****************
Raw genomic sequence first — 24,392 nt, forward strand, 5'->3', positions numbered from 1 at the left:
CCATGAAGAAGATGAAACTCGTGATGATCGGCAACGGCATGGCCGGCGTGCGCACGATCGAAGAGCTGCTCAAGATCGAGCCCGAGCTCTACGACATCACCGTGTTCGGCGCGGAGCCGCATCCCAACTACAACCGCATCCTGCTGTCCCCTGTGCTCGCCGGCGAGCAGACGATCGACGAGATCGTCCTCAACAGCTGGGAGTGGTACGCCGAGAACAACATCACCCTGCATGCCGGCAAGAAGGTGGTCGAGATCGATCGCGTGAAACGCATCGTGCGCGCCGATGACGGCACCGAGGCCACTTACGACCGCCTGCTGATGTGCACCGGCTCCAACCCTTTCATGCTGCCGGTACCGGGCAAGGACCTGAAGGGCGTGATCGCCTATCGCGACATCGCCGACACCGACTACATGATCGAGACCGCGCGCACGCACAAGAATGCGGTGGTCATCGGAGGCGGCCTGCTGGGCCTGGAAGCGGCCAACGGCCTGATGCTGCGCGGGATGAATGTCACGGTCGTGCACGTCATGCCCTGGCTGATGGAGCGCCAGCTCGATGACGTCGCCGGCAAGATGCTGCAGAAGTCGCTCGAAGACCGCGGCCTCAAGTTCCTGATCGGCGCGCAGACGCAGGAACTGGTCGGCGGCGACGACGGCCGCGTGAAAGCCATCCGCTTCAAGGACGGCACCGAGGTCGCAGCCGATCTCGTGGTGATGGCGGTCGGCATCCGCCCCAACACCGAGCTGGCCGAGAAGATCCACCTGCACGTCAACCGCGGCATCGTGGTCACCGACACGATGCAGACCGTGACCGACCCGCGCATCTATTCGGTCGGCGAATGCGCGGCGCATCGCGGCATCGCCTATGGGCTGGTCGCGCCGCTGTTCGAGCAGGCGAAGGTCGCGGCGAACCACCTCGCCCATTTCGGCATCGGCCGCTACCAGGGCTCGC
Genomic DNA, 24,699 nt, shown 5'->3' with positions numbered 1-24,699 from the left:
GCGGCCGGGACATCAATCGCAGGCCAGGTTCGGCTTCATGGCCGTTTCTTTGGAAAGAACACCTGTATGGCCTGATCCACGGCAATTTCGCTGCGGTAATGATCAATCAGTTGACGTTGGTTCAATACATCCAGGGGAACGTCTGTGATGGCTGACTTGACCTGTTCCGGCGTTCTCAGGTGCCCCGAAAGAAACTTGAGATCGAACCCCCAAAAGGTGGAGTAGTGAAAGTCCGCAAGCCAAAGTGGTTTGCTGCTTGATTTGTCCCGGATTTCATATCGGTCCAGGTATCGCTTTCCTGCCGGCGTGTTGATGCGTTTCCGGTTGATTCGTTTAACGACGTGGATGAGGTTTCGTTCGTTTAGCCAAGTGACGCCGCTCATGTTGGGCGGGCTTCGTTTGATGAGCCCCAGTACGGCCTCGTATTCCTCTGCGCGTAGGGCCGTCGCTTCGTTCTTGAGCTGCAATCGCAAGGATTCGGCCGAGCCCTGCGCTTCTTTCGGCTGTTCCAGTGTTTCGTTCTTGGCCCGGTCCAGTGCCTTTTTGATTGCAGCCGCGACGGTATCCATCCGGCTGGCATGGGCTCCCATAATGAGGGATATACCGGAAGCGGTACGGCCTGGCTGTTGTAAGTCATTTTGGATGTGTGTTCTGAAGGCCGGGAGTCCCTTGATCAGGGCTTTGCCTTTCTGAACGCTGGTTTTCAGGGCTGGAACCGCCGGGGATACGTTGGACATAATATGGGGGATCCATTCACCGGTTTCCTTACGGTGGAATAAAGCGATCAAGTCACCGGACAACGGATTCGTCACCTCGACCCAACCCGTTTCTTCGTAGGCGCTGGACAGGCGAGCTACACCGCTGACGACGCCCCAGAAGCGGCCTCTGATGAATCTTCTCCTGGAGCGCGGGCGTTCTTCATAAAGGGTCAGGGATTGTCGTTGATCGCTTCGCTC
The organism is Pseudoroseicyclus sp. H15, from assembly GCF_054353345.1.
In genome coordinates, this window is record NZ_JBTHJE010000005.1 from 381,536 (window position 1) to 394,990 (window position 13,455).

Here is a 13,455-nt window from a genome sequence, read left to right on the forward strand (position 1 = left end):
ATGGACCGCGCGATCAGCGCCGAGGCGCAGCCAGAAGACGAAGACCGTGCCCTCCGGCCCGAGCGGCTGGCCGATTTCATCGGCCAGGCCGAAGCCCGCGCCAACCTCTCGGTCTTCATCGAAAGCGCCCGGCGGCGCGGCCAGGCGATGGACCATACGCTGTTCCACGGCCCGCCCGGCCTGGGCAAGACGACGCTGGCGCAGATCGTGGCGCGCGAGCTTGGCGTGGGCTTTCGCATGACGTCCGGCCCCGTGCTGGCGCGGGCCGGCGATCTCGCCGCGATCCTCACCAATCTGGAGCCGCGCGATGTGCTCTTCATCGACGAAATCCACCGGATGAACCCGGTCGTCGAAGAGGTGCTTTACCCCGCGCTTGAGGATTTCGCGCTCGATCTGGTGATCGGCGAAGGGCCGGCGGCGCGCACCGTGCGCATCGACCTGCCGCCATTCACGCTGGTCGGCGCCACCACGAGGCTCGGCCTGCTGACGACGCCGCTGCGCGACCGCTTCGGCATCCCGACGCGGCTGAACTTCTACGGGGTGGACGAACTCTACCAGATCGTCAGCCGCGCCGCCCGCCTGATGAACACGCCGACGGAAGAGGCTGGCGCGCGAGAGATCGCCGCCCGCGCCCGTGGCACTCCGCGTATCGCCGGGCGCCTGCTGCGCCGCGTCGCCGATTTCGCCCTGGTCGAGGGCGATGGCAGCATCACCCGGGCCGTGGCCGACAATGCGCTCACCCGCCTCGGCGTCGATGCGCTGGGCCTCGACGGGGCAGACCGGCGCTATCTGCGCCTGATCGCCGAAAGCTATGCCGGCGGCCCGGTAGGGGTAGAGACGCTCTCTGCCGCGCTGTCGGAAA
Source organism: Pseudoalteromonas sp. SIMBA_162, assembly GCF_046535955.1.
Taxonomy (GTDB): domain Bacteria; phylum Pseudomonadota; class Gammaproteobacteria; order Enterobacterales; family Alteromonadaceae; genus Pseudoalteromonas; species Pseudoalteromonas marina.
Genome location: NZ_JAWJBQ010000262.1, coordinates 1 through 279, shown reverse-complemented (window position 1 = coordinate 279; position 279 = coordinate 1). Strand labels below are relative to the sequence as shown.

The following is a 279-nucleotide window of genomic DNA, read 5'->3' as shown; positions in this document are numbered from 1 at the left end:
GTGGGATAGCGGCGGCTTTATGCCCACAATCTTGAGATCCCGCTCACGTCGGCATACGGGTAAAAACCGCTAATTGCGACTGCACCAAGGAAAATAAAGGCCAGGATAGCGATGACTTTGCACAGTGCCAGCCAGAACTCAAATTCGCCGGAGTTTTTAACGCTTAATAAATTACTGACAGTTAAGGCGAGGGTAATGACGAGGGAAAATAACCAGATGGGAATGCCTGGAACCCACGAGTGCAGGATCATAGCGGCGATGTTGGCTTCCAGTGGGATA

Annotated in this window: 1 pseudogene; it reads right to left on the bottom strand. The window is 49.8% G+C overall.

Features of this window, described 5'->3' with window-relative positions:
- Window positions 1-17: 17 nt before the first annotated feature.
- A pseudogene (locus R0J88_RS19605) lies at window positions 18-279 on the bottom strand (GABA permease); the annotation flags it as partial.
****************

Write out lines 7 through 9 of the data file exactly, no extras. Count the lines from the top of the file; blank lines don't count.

Here is a 13,455-nt window from a genome sequence, read left to right on the forward strand (position 1 = left end):
ATGGACCGCGCGATCAGCGCCGAGGCGCAGCCAGAAGACGAAGACCGTGCCCTCCGGCCCGAGCGGCTGGCCGATTTCATCGGCCAGGCCGAAGCCCGCGCCAACCTCTCGGTCTTCATCGAAAGCGCCCGGCGGCGCGGCCAGGCGATGGACCATACGCTGTTCCACGGCCCGCCCGGCCTGGGCAAGACGACGCTGGCGCAGATCGTGGCGCGCGAGCTTGGCGTGGGCTTTCGCATGACGTCCGGCCCCGTGCTGGCGCGGGCCGGCGATCTCGCCGCGATCCTCACCAATCTGGAGCCGCGCGATGTGCTCTTCATCGACGAAATCCACCGGATGAACCCGGTCGTCGAAGAGGTGCTTTACCCCGCGCTTGAGGATTTCGCGCTCGATCTGGTGATCGGCGAAGGGCCGGCGGCGCGCACCGTGCGCATCGACCTGCCGCCATTCACGCTGGTCGGCGCCACCACGAGGCTCGGCCTGCTGACGACGCCGCTGCGCGACCGCTTCGGCATCCCGACGCGGCTGAACTTCTACGGGGTGGACGAACTCTACCAGATCGTCAGCCGCGCCGCCCGCCTGATGAACACGCCGACGGAAGAGGCTGGCGCGCGAGAGATCGCCGCCCGCGCCCGTGGCACTCCGCGTATCGCCGGGCGCCTGCTGCGCCGCGTCGCCGATTTCGCCCTGGTCGAGGGCGATGGCAGCATCACCCGGGCCGTGGCCGACAATGCGCTCACCCGCCTCGGCGTCGATGCGCTGGGCCTCGACGGGGCAGACCGGCGCTATCTGCGCCTGATCGCCGAAAGCTATGCCGGCGGCCCGGTAGGGGTAGAGACGCTCTCTGCCGCGCTGTCGGAAA
Source organism: Pseudoalteromonas sp. SIMBA_162, assembly GCF_046535955.1.